What do music's chills reveal about your brain?

What causes over 55% of people to experience chills while listening to music? Let's delve into the scientific explanation behind this fascinating phenomenon.

 55% of the population experienced a sensation while listening to music (photo credit: INGIMAGE)
55% of the population experienced a sensation while listening to music
(photo credit: INGIMAGE)

Over the years, humanity has made remarkable strides in unraveling the complexities of the human brain and other bodily systems. Yet, even in today's advanced age, the profound impact of music on the brain continues to mystify experts.

Most pleasures we derive from life serve specific survival purposes – food sustains us, sex perpetuates our species, and our sweet cravings store energy for future use in times of scarcity.

However, when it comes to music and its profound emotional effects, experts grapple with an intriguing question: why does it hold such significance? Music doesn't satisfy hunger, ensure procreation, or store energy, yet it wields an emotional influence equal to, if not greater than, these life-sustaining activities.

In the quest to understand music's potent impact on the human body, researchers worldwide have recently turned their attention to a particular phenomenon – the "chills" that surge through our bodies when we listen to emotionally stirring melodies, whether sad, exhilarating, or empowering. Previously considered relatively rare, current estimates suggest that over 55% of the population has experienced this sensation at least once in their lives while listening to music that stirs their emotions.

EEG devices uncover the mechanism behind the sensation
EEG devices uncover the mechanism behind the sensation

In a fascinating 2020 study, researchers used EEG devices to uncover the mechanism behind the sensation of "shivering" experienced when listening to emotionally charged music. They found that this sensation is linked to the activation of "theta waves" in the orbitofrontal cortex, a region tied to emotional processing.

Music also triggers the release of dopamine, enhancing pleasure.

These findings build upon prior research showing music's ability to activate brain areas associated with pleasure, motivation, and emotional connections. The researchers highlighted that despite lacking direct survival value, music continues to have a profound impact on us, urging further investigation into this intriguing phenomenon.

Music doesn't guarantee survival, but it certainly fosters thriving

The 2020 study not only delved into music's impact on emotional processing but also ventured into its effects on other brain regions. This exploration led to the intriguing discovery that the "chills" phenomenon coincided with unusual activity in two other brain areas closely tied to motor control and the interpretation of non-verbal communication. The authors postulated that these findings might suggest a two-way reward response deep within the brain, influencing it in multifaceted ways.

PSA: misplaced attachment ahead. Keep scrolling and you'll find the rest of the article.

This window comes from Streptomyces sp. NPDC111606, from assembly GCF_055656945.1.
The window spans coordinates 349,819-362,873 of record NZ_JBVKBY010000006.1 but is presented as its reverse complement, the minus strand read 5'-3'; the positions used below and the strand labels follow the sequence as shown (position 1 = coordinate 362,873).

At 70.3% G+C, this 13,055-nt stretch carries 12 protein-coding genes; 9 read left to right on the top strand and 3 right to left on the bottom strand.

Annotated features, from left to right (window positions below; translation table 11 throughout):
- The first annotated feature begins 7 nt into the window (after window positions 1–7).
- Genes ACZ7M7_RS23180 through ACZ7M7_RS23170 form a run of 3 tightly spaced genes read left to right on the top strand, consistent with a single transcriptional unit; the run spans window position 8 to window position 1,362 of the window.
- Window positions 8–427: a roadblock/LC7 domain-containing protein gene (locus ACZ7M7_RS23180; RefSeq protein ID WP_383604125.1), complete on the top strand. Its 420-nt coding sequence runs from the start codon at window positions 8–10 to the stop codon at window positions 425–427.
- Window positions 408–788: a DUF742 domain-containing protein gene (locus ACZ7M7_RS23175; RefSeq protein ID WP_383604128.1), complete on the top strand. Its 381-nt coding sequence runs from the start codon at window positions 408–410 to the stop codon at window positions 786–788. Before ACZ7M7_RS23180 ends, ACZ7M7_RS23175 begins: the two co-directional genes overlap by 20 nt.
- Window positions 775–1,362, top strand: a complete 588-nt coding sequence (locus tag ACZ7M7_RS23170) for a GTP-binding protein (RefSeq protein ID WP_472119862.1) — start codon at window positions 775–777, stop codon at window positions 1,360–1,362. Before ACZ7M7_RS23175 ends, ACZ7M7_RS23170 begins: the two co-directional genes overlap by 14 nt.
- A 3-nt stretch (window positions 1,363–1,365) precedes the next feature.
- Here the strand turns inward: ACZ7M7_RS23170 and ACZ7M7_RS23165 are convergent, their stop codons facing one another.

Thibault Chabin, the lead researcher from the University of Burgundy in France, discussed these findings in an interview with Inverse magazine.

"Music can enhance our well-being, even if it doesn't directly contribute to our survival," he said.

Chabin proposed a connection between music's profound impact and the influence of "theta waves" on brain function. Previous studies have demonstrated that when the brain enters this state, individuals perform better in memory-related tasks and exhibit improved emotional intelligence. Hence, it could be a factor that has historically facilitated human connection, memory consolidation, and the sharing of experiences, much like music continues to do today.

What remains undeniable is that music has always been an integral part of the human experience. It resonates in the lives of remote Amazonian tribes that have never encountered modern society and, of course, in our own diverse cultures and styles. Researchers aspire to uncover the concealed mechanisms that underlie music's profound effect on the brain. Until then, we can all appreciate that this effect exists and benefits us in ways we may not fully comprehend.

Indeed, studies have consistently shown that listening to music can enhance mental well-being and boost brain activity. One surprising study on the subject even revealed that music can alleviate anxiety and depression while strengthening the immune system.

Kathleen M. Howland, a music therapy lecturer at Berklee College of Music, emphasized in an interview with Very Well Mind magazine, that "there are numerous tools available for improving health, but music elicits an immediate and intuitive impact that can be applied anywhere and anytime. When facing stress, anxiety, or uncertainty, music becomes a potent tool with documented effectiveness in scientific literature. Just three to five minutes of listening can yield these beneficial effects."